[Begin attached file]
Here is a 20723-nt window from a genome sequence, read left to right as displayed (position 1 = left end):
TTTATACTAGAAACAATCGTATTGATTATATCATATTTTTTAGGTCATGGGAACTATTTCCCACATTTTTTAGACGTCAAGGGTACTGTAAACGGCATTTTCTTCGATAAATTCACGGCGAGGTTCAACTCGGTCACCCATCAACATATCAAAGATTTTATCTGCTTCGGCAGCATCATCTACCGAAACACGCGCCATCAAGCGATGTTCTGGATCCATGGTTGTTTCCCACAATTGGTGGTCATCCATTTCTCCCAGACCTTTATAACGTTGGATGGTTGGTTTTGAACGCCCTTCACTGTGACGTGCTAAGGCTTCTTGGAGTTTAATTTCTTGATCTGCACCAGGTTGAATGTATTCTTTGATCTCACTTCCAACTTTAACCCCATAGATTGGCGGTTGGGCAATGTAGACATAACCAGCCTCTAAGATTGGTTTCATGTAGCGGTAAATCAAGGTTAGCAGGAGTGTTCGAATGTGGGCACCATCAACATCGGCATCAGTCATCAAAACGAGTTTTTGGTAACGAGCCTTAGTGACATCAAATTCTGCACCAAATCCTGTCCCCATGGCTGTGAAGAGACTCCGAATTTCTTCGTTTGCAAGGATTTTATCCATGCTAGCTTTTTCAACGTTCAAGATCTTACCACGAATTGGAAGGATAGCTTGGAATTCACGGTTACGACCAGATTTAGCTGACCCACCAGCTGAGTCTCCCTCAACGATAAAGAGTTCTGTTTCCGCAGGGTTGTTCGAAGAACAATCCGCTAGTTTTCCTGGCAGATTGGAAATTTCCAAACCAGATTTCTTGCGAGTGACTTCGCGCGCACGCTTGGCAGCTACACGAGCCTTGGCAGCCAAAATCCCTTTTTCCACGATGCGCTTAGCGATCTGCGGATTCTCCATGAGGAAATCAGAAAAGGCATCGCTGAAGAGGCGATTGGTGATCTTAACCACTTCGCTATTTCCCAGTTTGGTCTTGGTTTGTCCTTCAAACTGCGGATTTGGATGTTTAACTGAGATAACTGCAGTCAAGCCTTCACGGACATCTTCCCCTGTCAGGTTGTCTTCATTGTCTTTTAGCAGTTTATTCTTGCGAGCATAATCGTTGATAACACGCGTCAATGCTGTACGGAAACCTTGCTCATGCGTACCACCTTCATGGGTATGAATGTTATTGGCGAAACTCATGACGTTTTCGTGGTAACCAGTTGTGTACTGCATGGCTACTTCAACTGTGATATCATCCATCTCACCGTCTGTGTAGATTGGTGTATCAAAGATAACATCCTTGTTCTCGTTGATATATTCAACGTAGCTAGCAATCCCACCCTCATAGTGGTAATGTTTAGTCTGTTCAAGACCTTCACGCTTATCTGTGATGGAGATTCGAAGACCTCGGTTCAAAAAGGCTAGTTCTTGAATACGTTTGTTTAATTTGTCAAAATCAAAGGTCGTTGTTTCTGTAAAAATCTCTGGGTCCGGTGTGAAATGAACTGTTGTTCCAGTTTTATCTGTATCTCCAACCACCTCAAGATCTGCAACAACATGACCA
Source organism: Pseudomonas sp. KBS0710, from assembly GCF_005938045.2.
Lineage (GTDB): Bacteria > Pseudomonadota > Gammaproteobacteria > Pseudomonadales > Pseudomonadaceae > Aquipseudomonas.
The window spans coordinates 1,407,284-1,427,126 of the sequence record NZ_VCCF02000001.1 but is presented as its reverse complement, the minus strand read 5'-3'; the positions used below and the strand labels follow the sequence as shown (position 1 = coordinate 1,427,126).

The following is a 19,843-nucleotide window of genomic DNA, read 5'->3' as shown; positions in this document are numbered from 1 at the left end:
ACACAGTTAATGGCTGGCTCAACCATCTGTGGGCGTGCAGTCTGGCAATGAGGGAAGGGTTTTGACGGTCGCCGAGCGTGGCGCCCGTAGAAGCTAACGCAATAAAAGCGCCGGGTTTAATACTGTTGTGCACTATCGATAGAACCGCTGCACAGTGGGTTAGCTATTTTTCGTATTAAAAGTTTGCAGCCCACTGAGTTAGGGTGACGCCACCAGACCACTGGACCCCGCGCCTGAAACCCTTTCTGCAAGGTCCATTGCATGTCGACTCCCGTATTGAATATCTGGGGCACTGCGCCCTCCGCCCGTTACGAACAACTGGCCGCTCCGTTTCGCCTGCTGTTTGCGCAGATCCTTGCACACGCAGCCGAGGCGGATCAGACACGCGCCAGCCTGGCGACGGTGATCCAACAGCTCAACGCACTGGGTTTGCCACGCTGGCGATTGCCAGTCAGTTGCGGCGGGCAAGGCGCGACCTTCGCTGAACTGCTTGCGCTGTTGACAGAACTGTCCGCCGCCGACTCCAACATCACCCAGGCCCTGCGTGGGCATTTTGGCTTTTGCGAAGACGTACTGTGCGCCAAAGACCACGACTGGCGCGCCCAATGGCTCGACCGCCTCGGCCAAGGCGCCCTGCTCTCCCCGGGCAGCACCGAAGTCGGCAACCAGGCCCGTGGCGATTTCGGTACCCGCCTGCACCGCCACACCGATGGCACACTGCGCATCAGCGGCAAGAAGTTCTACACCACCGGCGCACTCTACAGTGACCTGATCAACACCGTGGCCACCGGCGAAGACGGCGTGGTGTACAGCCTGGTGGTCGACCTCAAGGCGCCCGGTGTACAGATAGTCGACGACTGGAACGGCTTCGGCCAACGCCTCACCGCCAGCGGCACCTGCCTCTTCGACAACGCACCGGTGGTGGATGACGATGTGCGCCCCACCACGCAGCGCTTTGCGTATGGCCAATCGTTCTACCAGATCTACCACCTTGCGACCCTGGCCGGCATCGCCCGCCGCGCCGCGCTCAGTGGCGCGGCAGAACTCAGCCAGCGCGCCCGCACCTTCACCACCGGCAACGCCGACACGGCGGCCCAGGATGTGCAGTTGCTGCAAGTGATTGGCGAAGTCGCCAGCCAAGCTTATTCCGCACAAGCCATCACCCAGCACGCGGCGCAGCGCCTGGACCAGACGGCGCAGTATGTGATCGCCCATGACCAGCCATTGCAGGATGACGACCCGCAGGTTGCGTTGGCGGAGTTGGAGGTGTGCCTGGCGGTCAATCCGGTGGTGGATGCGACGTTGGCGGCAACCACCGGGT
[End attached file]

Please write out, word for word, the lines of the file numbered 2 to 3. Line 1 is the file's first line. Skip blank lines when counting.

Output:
TTTATACTAGAAACAATCGTATTGATTATATCATATTTTTTAGGTCATGGGAACTATTTCCCACATTTTTTAGACGTCAAGGGTACTGTAAACGGCATTTTCTTCGATAAATTCACGGCGAGGTTCAACTCGGTCACCCATCAACATATCAAAGATTTTATCTGCTTCGGCAGCATCATCTACCGAAACACGCGCCATCAAGCGATGTTCTGGATCCATGGTTGTTTCCCACAATTGGTGGTCATCCATTTCTCCCAGACCTTTATAACGTTGGATGGTTGGTTTTGAACGCCCTTCACTGTGACGTGCTAAGGCTTCTTGGAGTTTAATTTCTTGATCTGCACCAGGTTGAATGTATTCTTTGATCTCACTTCCAACTTTAACCCCATAGATTGGCGGTTGGGCAATGTAGACATAACCAGCCTCTAAGATTGGTTTCATGTAGCGGTAAATCAAGGTTAGCAGGAGTGTTCGAATGTGGGCACCATCAACATCGGCATCAGTCATCAAAACGAGTTTTTGGTAACGAGCCTTAGTGACATCAAATTCTGCACCAAATCCTGTCCCCATGGCTGTGAAGAGACTCCGAATTTCTTCGTTTGCAAGGATTTTATCCATGCTAGCTTTTTCAACGTTCAAGATCTTACCACGAATTGGAAGGATAGCTTGGAATTCACGGTTACGACCAGATTTAGCTGACCCACCAGCTGAGTCTCCCTCAACGATAAAGAGTTCTGTTTCCGCAGGGTTGTTCGAAGAACAATCCGCTAGTTTTCCTGGCAGATTGGAAATTTCCAAACCAGATTTCTTGCGAGTGACTTCGCGCGCACGCTTGGCAGCTACACGAGCCTTGGCAGCCAAAATCCCTTTTTCCACGATGCGCTTAGCGATCTGCGGATTCTCCATGAGGAAATCAGAAAAGGCATCGCTGAAGAGGCGATTGGTGATCTTAACCACTTCGCTATTTCCCAGTTTGGTCTTGGTTTGTCCTTCAAACTGCGGATTTGGATGTTTAACTGAGATAACTGCAGTCAAGCCTTCACGGACATCTTCCCCTGTCAGGTTGTCTTCATTGTCTTTTAGCAGTTTATTCTTGCGAGCATAATCGTTGATAACACGCGTCAATGCTGTACGGAAACCTTGCTCATGCGTACCACCTTCATGGGTATGAATGTTATTGGCGAAACTCATGACGTTTTCGTGGTAACCAGTTGTGTACTGCATGGCTACTTCAACTGTGATATCATCCATCTCACCGTCTGTGTAGATTGGTGTATCAAAGATAACATCCTTGTTCTCGTTGATATATTCAACGTAGCTAGCAATCCCACCCTCATAGTGGTAATGTTTAGTCTGTTCAAGACCTTCACGCTTATCTGTGATGGAGATTCGAAGACCTCGGTTCAAAAAGGCTAGTTCTTGAATACGTTTGTTTAATTTGTCAAAATCAAAGGTCGTTGTTTCTGTAAAAATCTCTGGGTCCGGTGTGAAATGAACTGTTGTTCCAGTTTTATCTGTATCTCCAACCACCTCAAGATCTGCAACAACATGACCA
Source organism: Pseudomonas sp. KBS0710, from assembly GCF_005938045.2.